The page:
How would you earn your living if you and your child had a severe disability? One mother shares how she has found a job that makes her life just a little easier.
I’m young, Māori and a sex worker, and my life is harder than you can imagine, but not for the reasons you’re thinking. Some mornings I lay in bed crying. I know that my day will be painful, and so will every other day for as far as I can see into the future.
I’ve lived with chronic pain in my body since I was a child, and my daughter’s severe disability means that I will continue to care for her full time for the remainder of my life. It’s not only hard physical work, it’s hard emotional work, and some days I can’t bear it.
Like many people, I want to work hard now so I can retire comfortably when I’m old. I imagine relaxing in a rustic little cottage by the ocean, nestled into a colourful garden brimming with vegetables and wildflowers. I think about sitting in the sun with friends and making strings of beads and shells to hang in the trees. I think about teenagers giggling and saying that I’m so behind the times. It’s not everyone’s aim in life, but I can’t wait to be behind the times.
In reality though, I live in a capitalist economy where everything is privately owned, and if you don’t own anything then you’re stuck working for the people who do. My body isn’t capable of working a 40 hour week, nor allowing me to become qualified at something that pays well. I’m disabled from working, and I’m part of a society that doesn’t take care of people like me, people like my daughter.
Both my daughter and I will gradually become more and more disabled, but she much sooner than me.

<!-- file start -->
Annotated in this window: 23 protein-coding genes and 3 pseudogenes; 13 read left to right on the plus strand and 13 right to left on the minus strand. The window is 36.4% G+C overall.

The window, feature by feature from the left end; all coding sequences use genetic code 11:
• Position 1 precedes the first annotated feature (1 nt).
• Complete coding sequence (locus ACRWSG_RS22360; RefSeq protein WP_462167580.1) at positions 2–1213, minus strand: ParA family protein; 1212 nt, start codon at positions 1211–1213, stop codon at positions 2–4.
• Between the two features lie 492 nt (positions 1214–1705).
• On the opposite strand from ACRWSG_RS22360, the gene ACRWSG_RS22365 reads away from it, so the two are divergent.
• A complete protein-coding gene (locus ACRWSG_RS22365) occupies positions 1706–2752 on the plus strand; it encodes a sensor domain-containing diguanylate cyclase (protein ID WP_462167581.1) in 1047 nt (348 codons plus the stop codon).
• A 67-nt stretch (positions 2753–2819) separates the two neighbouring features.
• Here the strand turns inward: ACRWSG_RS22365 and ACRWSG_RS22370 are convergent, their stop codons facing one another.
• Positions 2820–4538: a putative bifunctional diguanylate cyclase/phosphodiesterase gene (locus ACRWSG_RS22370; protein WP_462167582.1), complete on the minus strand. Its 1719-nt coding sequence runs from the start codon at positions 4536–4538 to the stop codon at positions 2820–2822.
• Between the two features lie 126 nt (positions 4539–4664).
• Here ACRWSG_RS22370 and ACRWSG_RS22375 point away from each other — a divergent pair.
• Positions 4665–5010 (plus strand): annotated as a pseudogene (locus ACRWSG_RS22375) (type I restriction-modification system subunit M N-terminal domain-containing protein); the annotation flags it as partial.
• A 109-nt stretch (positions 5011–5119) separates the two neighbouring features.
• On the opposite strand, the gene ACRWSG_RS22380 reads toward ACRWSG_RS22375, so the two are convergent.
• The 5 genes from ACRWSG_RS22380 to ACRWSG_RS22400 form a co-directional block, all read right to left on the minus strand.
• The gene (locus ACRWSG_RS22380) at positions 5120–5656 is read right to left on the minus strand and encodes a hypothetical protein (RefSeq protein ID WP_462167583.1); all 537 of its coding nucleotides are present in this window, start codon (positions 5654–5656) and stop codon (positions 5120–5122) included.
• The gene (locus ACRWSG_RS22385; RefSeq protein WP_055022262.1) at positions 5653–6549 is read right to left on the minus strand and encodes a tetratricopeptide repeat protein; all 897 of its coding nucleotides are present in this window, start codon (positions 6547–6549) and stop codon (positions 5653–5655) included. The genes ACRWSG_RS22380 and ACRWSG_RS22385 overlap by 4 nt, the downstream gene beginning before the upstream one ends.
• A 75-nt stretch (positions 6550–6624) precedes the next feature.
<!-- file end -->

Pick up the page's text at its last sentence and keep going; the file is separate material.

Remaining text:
She already needs one-to-one care at all times, and she’s still just a small child. People with her level of needs are not well-accommodated, even in care facilities.
I can’t bear the thought of reducing her life. I need to plan for her future – and I imagine she will outlive me, so I need to plan for that as well.
But how can I plan for her future when I can barely pay the rent?
What will happen to her if I don’t own a house by the time I’m completely unable to work?
These are the questions I contemplate as I cry silently in my bed. I know that my life will always be hard both physically and emotionally, but sex work has given me hope for a future.
Being a sex worker means I can work when I am able and have days off when I’m not. I can fit my work around my disability, I choose when and how I work, and there is no pressure from my workplace. I never have to do more hours than I want to, so I can spend lots of time caring for my daughter.
The hardest thing about my job is being organised to place advertisements, take phone calls, and have somewhere convenient to work from. I pay tax on the money I make, and I save as much as I can so that my dream of a country cottage can come true one day.
Some people make the argument that any woman who needs money is not free to truly choose sex work, but is forced into prostitution by circumstance. They say sex work is not empowering, it is exploitation. They say my clients should be arrested, and they want to stop me from being able to work.
They say I’m in a predicament with no other choices, but I say sex work is getting me out of a lifelong predicament, and I’m glad I have the option to do it legally.
After struggling for years in a desperate situation of poverty and pain, being failed by social welfare and lacking safety nets, I finally found sex work. It’s a job I can do, it enables me to work and save, and it’s making my life a lot better. Sex work buys me mental health and happiness, because it buys my daughter a future, and every day that me and my clients aren’t being arrested is a day that my life gets a little easier.
Is it empowering? I’ll leave it to you to decide.
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